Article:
This is a story that turns out to be as fascinating as it is unexpected. The author’s approach is highly original, cogently marrying economics to political culture and state-building without losing sight of his central theme. In a well-written if decidedly academic narrative, Allsen focuses on the Mongol passion for pearls as symbols of wealth and status to explore a variety of related topics. One of the most entertaining examines the Yuan court, where pearls were the central element for wardrobe and fashion, and rank rigidly determined if and how these could be displayed. At the very top tier, naturally, was the emperor and his several wives, who were spectacularly identifiable in their extravagant ornamentation. The emperor’s consorts wore earrings of “matched tear-shaped pearls” said to be the size of hazelnuts, or alternately, pendant earrings with as many as sixty-five matched pearls attached to each pendant! More flamboyant was their elaborate headgear, notably the tall, unwieldy boot-shaped headdress called a boghta that was decorated with plumes and gems and—of course—many more pearls! [p52-53]
Beyond the spotlight on court life, the author widens his lens to explore broader arenas. The Mongols may have been the most fanatical about acquiring pearls, but they certainly were not the first to value them, nor the last; pearls remain among the “shiny objects” with no real function beyond adornment that command high prices to this day. Allsen provides a highly engaging short course for the reader as to where pearls come from and why the calcium carbonate that forms a gemstone in one oyster is—based upon shape, size, luster, and color—prized more than another. This is especially important because of the very paradox the book’s title underscores: it is remarkable that products from the sea became the most prized possession for a people of the steppe! There is also a compelling discussion of the transition from conquering nomad warrior to settled overlord that offers a studied debate on whether the “self-indulgent” habit of coveting consumer goods such as “fine textiles, precious metals, and gems, especially pearls” was the result of being corrupted by the sedentary “civilized” they subjected, or if such cravings were born in a more distant past. [p61]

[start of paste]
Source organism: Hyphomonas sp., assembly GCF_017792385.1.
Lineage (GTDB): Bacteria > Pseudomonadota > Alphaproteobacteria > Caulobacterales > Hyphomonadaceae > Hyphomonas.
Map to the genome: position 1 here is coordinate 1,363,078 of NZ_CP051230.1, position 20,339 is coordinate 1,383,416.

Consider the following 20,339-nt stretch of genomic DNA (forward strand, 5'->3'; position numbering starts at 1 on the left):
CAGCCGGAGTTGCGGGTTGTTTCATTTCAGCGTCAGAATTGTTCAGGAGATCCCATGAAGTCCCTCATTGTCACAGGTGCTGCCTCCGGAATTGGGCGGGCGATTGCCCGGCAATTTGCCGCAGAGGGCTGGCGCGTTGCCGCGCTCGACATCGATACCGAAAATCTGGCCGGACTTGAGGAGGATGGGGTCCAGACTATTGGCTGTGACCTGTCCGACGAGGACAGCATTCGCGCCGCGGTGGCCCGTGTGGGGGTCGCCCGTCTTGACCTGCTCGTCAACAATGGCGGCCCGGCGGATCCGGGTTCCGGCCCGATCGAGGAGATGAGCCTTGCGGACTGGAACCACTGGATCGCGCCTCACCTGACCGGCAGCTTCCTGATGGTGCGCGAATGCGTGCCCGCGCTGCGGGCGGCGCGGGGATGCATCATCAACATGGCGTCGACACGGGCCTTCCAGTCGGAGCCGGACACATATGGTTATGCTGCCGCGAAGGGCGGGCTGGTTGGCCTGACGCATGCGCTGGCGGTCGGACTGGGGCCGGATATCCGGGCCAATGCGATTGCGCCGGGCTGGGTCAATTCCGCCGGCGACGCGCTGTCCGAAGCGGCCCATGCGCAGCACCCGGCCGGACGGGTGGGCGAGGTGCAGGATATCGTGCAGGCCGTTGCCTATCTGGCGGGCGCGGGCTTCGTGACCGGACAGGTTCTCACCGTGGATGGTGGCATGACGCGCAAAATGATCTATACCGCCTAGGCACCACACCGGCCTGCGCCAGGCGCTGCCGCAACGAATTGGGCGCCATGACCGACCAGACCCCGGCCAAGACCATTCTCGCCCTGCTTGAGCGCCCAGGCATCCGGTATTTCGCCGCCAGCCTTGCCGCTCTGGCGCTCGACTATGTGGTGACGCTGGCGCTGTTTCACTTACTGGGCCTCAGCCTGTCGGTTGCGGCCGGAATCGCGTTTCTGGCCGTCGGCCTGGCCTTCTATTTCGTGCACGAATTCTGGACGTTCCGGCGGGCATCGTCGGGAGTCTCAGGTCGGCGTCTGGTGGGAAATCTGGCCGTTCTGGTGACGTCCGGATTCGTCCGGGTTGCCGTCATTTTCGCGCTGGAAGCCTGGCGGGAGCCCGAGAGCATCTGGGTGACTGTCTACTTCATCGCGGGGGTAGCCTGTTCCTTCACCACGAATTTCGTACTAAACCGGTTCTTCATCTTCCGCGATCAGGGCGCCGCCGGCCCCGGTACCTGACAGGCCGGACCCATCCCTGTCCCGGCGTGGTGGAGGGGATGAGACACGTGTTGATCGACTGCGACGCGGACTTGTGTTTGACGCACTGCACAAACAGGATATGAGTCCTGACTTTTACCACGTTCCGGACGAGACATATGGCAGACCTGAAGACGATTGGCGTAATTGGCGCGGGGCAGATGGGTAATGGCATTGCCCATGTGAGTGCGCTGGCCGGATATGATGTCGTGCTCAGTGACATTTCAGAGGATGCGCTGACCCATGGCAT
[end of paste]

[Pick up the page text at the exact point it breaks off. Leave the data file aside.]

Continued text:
While I enjoyed The Steppe and the Sea, especially the first half, which concludes with the disintegration of the Mongol Empire, this book is not for everyone. Academic writing imposes a certain stylistic rigidity that suits the scholarly audience it is intended for, but that tends to create barriers for the general reader. In this case accessibility is further diminished by Allsen’s translation of Mongolian proper names into ones likely unfamiliar to those outside of his field: Genghis Khan is accurately rendered as Chinggis Qan, and Kubalai Khan as Qubilai Qan, but this causes confusion that might have been mitigated by a parenthetical reference to the more common name. And the second part of the book, “Comparisons and Influence,” which looks beyond the Mongol realm, is slow going. It seemed like a better tactic might have been to incorporate much of it into the previous narrative, strengthening connections and contrasts while improving readability. On the plus side, sound historical maps are included that proved a critical reference throughout the read.
The Mongol Empire is ancient history, but these days a wild pearl of high quality could still be worth as much as $100,000, although most range in price from $300 to $1500. It seems like civilization is still pretty immature when it comes to shiny objects. On the other hand, this morning, an ounce of palladium—a precious metal valued for its use in catalytic converters and multi-layer ceramic capacitors rather than jewelry—was priced at almost $3000, some 62% more than an ounce of gold! So maybe there is hope for us, after all. I wish Dr. Allsen was still alive so I could reach out via email and find out his thoughts on the subject. Since that is impossible, I can only urge you to read his final book and consider how little human appetites have changed throughout the ages.